05 November 2021

Innocent Anger

The accountant reviewing your business receipts advises you that $10,000 seems to be missing. You meet with your two partners one at a time and ask about the discrepancy. One responds calmly, “I’ve no idea.” The other shouts angrily, “Why are you blaming me?” Do you think one of your partners might know something? 

Welcome back. Researchers affiliated with Toronto, Virginia, Duke and Harvard universities conducted six tests to document how angry responses are typically perceived as evidence of guilt. What they found is that people tend to be even angrier when falsely accused.

Anger-Perceived as Guilt
Four tests enlisted large numbers of varied race and gender participants through, for example, Amazon MTurk (e.g., 1,920). In each test, the participants rated guilt on a scale from 1 (extremely unlikely) to 7 (extremely likely) as well as related factors.

Two of the four tests used courtroom scenarios. One had participants view an accused person pleading his or her case from the television show “Judge Faith.” The second had participants read about a fictitious accused person pleading either calmly, irritated, angrily or silently (by not testifying) to charges of armed robbery. 

Judge Faith from Season 1, Episode 74 “Get Out”, 27June2016 (www.youtube.com/watch?v=LVpkMwmPq9M).
The third test had participants read one of two scenarios: a person thinks her partner may be cheating on her, or a grocery store manager thinks an employee may be responsible for a $500 loss. In both scenarios, the suspect, when confronted, either calmly denies responsibility or raises his voice and angrily denies responsibility.

The fourth test recruited professionals, such as fraud investigators, who routinely form judgments of others’ guilt. The test had the professionals read that they were helping with an incident in which computing equipment was stolen from a storage room, accessible by only three employees. When accused of wrongdoing, one employee curses and responds angrily, the second responds calmly, and the third sits silently, saying nothing.

In the four tests, the angry suspect was perceived to be guiltier than the calm or irritated suspect. The silent suspect was also perceived guiltier than the calm suspect, presumably because people distrust those perceived to be withholding information.

Anger Predicts Innocence
The final two tests examined anger as a predictor of innocence, not guilt.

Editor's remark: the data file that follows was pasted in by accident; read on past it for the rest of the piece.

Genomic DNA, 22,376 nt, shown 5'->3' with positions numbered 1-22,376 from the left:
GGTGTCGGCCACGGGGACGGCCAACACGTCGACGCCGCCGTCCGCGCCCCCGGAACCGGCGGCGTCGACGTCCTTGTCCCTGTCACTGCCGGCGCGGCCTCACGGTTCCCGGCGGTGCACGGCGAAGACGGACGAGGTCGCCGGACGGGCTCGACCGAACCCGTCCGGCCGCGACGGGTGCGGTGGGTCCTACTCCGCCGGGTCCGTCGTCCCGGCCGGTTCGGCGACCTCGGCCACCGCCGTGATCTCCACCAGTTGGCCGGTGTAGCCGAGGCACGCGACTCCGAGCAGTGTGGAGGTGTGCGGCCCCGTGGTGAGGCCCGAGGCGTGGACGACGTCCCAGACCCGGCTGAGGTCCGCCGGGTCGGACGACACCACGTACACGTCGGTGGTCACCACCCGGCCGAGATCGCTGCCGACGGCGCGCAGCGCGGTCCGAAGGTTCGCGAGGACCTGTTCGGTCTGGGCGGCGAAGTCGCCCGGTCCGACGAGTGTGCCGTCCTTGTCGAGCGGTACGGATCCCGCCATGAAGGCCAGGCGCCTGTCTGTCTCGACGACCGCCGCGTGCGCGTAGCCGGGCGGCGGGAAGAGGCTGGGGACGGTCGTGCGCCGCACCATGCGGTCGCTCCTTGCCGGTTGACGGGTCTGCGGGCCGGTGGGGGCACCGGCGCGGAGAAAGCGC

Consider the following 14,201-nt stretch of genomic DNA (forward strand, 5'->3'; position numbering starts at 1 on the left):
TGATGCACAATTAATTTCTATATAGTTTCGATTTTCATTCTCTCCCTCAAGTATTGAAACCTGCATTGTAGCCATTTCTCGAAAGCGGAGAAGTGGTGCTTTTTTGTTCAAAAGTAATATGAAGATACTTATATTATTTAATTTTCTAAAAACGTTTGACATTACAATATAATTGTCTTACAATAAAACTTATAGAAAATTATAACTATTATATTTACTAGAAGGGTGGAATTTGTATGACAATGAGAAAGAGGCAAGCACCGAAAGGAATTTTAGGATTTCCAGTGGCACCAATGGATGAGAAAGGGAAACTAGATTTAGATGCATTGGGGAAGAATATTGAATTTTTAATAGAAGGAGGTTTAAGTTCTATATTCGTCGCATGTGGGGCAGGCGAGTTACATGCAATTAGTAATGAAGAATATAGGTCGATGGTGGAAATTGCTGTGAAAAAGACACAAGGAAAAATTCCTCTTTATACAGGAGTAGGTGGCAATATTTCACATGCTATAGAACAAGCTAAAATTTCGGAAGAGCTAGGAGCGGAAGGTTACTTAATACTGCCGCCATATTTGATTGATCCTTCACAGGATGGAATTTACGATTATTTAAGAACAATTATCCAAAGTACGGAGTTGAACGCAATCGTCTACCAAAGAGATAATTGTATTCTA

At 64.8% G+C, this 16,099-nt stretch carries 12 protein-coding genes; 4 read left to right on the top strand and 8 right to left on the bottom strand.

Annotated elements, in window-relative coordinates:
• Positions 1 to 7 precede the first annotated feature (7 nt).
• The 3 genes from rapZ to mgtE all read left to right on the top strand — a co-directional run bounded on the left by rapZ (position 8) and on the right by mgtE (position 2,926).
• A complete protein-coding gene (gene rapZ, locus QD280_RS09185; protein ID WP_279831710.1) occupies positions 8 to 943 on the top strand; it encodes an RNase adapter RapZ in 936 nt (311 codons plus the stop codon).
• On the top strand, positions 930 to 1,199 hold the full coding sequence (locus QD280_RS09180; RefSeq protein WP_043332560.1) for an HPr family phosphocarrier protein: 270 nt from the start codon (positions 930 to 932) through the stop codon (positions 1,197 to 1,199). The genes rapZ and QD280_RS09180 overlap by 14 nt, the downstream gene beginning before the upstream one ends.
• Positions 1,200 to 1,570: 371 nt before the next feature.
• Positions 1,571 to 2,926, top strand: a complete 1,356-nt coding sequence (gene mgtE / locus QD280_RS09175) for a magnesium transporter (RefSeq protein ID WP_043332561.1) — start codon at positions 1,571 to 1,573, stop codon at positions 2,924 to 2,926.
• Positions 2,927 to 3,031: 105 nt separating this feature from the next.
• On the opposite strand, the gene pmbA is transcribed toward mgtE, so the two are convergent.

In the fifth test, some 400 varied race and gender participants wrote about a time they were either correctly or falsely accused of a serious or trivial wrongdoing. They included if they denied the accusation and how they felt and displayed anger or calmness from 1 (very slightly or not at all) to 5 (extremely).

Across a variety of trivial and serious recalled accusations, the participants reported feeling and displaying more anger when they were falsely accused.

Anger is stronger among the innocent than the guilty whether trivial or serious accusations; error bars represent +/- 1 standard error around the mean (from journals.sagepub.com/doi/10.1177/0956797621994770).
In the sixth and final test, 230 varied race and gender participants were instructed to copy and paste a paragraph into a textbox. They were randomly tasked to either identify and delete adverbs from the paragraph (“difficult task”) or capitalize the first and last letter of the paragraph (“easy task”).

After submitting their work, all participants were sent a message accusing them of not paying attention and not following instructions. They were then asked to rate the extent to which they felt the assessment was fair and the anger or calm they felt.

As expected, participants were more likely to report feeling falsely accused and angry on the easy task, which most completed correctly, than on the difficult task.

Wrap Up
Across formal and informal settings, serious and trivial accusations, expressed and experienced anger, as well as the strength of anger, observers believed angry suspects were guiltier. Yet people were angrier when they were falsely versus accurately accused.  

As the researchers note, observers are not accurate lie detectors; they rely on emotional cues from suspects in forming judgments. Not only is anger an invalid cue of guilt, it may well be a valid cue of innocence.

If falsely accused, stay calm but not quiet. And thanks for stopping by.

Study of anger and innocence in Psychological Science journal: journals.sagepub.com/doi/10.1177/0956797621994770
Article on study on EurekAlert! website: www.eurekalert.org/news-releases/929829

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